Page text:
The escrow mechanism: but, what if…
This system has no incentive to deviate, but if for any reason something should go wrong one of the party will just not sign or confirm their own part: for example if the seller doesn’t receive the money he/she won’t release the bitcoin funds to the buyer and open a dispute, if the buyer won’t receive the agreed bitcoin he/she won’t close the transaction and open a dispute. In either case one of them will open a dispute where the third signature - by HodlHodl - will determine if the funds should go back to the seller (i.e. the buyer can’t prove that she/he payed) of the buyer (i.e. the seller is lying about not having received the bitcoin funds).
As you can see the platform will actively take part to the transaction just in case of disputes, in all the other cases they just collect a small fee from the parties for the escrow service.
HodlHodl is a super easy platform to buy and sell non-KYC bitcoin, allowing a huge variety of type payments (it includes Tesla cars…). The platform doesn’t offer (nor impose) a wallet service, so you will manage (i.e. send and receive) everything through your personal wallet (Electrum, Sparrow, etc.): this is key for your funds safety and for your privacy because allows you to change the receive address for every single deal you close. All they have about you is your email address and your BTC addresses. Using an email alias service could help improve this aspect as well. HodlHodl is a website, so there’s the chance to take it down (an authority could be interested in doing that) and the privacy of your data is the same you have on any other HTTPS website. In the end it’s a non-KYC centralized exchange.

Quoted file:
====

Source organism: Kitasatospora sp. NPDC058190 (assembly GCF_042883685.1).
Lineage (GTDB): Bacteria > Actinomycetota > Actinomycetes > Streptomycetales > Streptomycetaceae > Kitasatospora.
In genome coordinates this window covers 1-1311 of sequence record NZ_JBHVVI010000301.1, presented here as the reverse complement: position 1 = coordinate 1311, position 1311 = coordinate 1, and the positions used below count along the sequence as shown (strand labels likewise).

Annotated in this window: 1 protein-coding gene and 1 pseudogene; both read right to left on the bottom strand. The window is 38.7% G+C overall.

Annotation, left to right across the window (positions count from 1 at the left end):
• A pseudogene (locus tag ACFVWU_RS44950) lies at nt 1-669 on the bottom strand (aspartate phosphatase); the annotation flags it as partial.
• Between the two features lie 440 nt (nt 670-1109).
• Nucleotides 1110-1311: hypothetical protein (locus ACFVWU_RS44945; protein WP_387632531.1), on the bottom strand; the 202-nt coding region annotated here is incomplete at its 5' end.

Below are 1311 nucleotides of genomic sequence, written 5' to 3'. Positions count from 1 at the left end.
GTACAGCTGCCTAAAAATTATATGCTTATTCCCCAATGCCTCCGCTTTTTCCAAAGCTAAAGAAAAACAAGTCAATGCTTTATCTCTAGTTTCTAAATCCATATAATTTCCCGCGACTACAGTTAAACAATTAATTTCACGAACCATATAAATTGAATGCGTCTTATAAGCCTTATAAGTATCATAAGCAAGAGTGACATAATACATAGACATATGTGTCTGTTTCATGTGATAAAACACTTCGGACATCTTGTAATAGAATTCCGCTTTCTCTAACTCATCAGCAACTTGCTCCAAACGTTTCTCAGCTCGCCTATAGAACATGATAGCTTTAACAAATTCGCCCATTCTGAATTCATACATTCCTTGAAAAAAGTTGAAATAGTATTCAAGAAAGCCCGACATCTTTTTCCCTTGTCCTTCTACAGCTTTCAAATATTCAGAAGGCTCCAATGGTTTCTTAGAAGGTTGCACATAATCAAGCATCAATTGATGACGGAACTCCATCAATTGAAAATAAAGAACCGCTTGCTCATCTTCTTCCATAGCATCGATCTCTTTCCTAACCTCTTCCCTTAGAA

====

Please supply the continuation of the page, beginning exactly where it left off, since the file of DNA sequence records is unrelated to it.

Bisq (once Bitsquare) is a non-KYC decentralized exchange: yes, it’s decentralized. Bisq is not a web-based platofrm, instead it is a software you can run on your computer. The application is pretty straightforward so I will focus on the mechanism and architecture. The first thing to know is that Bisq doesn’t require you to create an account with your email: to start trading you just need a valid payment method (SEPA, Swift, Wise, etc.) and a starting minimum amount of bitcoin, mainly due to the escrow mechanism as we’ll see in a moment.